The Supreme Court of the United States has ruled that the traditional regulatory distinction between on-premises signs and off-premises signs (billboards) is content-neutral and therefore constitutional. The ruling came in a closely watched case, City of Austin v. Reagan National Advertising. A lower court had ruled that cities could not differentiate between the two types of signs.
The International Sign Association (ISA) has long contended that the traditional regulatory distinction between on-premises signs and billboards is location-based, not content-based, and that eliminating the distinction would be harmful to the on-premises sign industry. ISA submitted two amicus briefs to SCOTUS urging them to rule in favor of on-premises signs.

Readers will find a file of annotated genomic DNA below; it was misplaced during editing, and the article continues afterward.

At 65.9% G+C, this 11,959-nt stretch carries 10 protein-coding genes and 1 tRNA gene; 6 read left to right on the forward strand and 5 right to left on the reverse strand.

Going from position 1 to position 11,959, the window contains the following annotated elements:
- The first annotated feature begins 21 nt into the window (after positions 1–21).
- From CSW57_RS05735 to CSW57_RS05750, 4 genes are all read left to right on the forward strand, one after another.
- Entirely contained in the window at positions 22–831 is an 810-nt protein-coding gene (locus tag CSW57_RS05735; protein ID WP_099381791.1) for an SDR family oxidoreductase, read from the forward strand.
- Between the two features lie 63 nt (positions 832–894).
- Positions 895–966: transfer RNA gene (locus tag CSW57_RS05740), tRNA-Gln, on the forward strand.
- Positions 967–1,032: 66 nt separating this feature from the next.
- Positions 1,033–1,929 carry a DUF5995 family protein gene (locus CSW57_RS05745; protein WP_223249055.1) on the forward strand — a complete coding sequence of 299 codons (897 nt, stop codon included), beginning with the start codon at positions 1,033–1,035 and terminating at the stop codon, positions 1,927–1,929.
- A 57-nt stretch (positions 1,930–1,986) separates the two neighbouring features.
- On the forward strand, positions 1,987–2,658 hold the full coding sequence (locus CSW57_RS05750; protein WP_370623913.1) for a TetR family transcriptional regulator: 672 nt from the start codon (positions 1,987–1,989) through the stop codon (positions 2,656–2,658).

“We submitted our amicus briefs to educate the Court on the practical and legal differences between billboards and on-premises signs. We pointed out the importance of on-premises signs to America’s small businesses, and it appears that six justices took our advice to heart,” said David Hickey, ISA’s Vice President of Advocacy. “Thanks to the Court’s decision in Austin v. Reagan, we will have regulatory certainty in the United States, and our industry can continue to succeed and grow.”
According to ISA, the association is pleased that the Supreme Court of the United States came to this reasonable and thoughtful decision.
Meanwhile ISA will continue monitoring these legal developments and analyzing what they mean for the sign, graphics and visual communications industry and communicate those as they understand the implications more fully.